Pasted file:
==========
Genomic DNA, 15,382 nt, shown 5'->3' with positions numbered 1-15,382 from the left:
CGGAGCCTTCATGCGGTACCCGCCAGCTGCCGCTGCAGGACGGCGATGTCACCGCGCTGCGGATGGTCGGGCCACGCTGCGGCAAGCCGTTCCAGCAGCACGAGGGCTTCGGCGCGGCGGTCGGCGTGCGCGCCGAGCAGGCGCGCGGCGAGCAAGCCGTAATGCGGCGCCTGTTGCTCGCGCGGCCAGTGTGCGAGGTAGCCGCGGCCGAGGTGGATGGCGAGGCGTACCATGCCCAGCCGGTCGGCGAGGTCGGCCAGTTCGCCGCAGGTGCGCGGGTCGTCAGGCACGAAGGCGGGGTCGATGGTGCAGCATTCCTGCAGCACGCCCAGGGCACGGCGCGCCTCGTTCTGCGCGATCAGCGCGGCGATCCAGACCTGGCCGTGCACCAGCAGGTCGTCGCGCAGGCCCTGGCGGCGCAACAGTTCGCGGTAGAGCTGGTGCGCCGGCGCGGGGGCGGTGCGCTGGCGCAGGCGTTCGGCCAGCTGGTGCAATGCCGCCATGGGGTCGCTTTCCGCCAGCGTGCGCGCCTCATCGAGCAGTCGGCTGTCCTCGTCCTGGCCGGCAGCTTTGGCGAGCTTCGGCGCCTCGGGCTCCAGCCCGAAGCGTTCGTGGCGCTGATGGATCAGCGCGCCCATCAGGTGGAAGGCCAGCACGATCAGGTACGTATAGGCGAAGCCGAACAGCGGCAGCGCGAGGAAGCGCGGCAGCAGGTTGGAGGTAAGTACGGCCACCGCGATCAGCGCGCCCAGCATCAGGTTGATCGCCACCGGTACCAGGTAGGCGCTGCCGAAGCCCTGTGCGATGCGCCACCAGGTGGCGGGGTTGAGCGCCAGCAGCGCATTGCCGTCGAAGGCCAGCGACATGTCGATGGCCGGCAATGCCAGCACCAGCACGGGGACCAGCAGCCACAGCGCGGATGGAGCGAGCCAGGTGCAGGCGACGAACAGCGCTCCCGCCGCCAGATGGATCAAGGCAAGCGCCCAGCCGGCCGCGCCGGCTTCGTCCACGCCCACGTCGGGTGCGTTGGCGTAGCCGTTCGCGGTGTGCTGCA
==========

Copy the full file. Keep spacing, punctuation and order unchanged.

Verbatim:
Genomic DNA, 15,382 nt, shown 5'->3' with positions numbered 1-15,382 from the left:
CGGAGCCTTCATGCGGTACCCGCCAGCTGCCGCTGCAGGACGGCGATGTCACCGCGCTGCGGATGGTCGGGCCACGCTGCGGCAAGCCGTTCCAGCAGCACGAGGGCTTCGGCGCGGCGGTCGGCGTGCGCGCCGAGCAGGCGCGCGGCGAGCAAGCCGTAATGCGGCGCCTGTTGCTCGCGCGGCCAGTGTGCGAGGTAGCCGCGGCCGAGGTGGATGGCGAGGCGTACCATGCCCAGCCGGTCGGCGAGGTCGGCCAGTTCGCCGCAGGTGCGCGGGTCGTCAGGCACGAAGGCGGGGTCGATGGTGCAGCATTCCTGCAGCACGCCCAGGGCACGGCGCGCCTCGTTCTGCGCGATCAGCGCGGCGATCCAGACCTGGCCGTGCACCAGCAGGTCGTCGCGCAGGCCCTGGCGGCGCAACAGTTCGCGGTAGAGCTGGTGCGCCGGCGCGGGGGCGGTGCGCTGGCGCAGGCGTTCGGCCAGCTGGTGCAATGCCGCCATGGGGTCGCTTTCCGCCAGCGTGCGCGCCTCATCGAGCAGTCGGCTGTCCTCGTCCTGGCCGGCAGCTTTGGCGAGCTTCGGCGCCTCGGGCTCCAGCCCGAAGCGTTCGTGGCGCTGATGGATCAGCGCGCCCATCAGGTGGAAGGCCAGCACGATCAGGTACGTATAGGCGAAGCCGAACAGCGGCAGCGCGAGGAAGCGCGGCAGCAGGTTGGAGGTAAGTACGGCCACCGCGATCAGCGCGCCCAGCATCAGGTTGATCGCCACCGGTACCAGGTAGGCGCTGCCGAAGCCCTGTGCGATGCGCCACCAGGTGGCGGGGTTGAGCGCCAGCAGCGCATTGCCGTCGAAGGCCAGCGACATGTCGATGGCCGGCAATGCCAGCACCAGCACGGGGACCAGCAGCCACAGCGCGGATGGAGCGAGCCAGGTGCAGGCGACGAACAGCGCTCCCGCCGCCAGATGGATCAAGGCAAGCGCCCAGCCGGCCGCGCCGGCTTCGTCCACGCCCACGTCGGGTGCGTTGGCGTAGCCGTTCGCGGTGTGCTGCA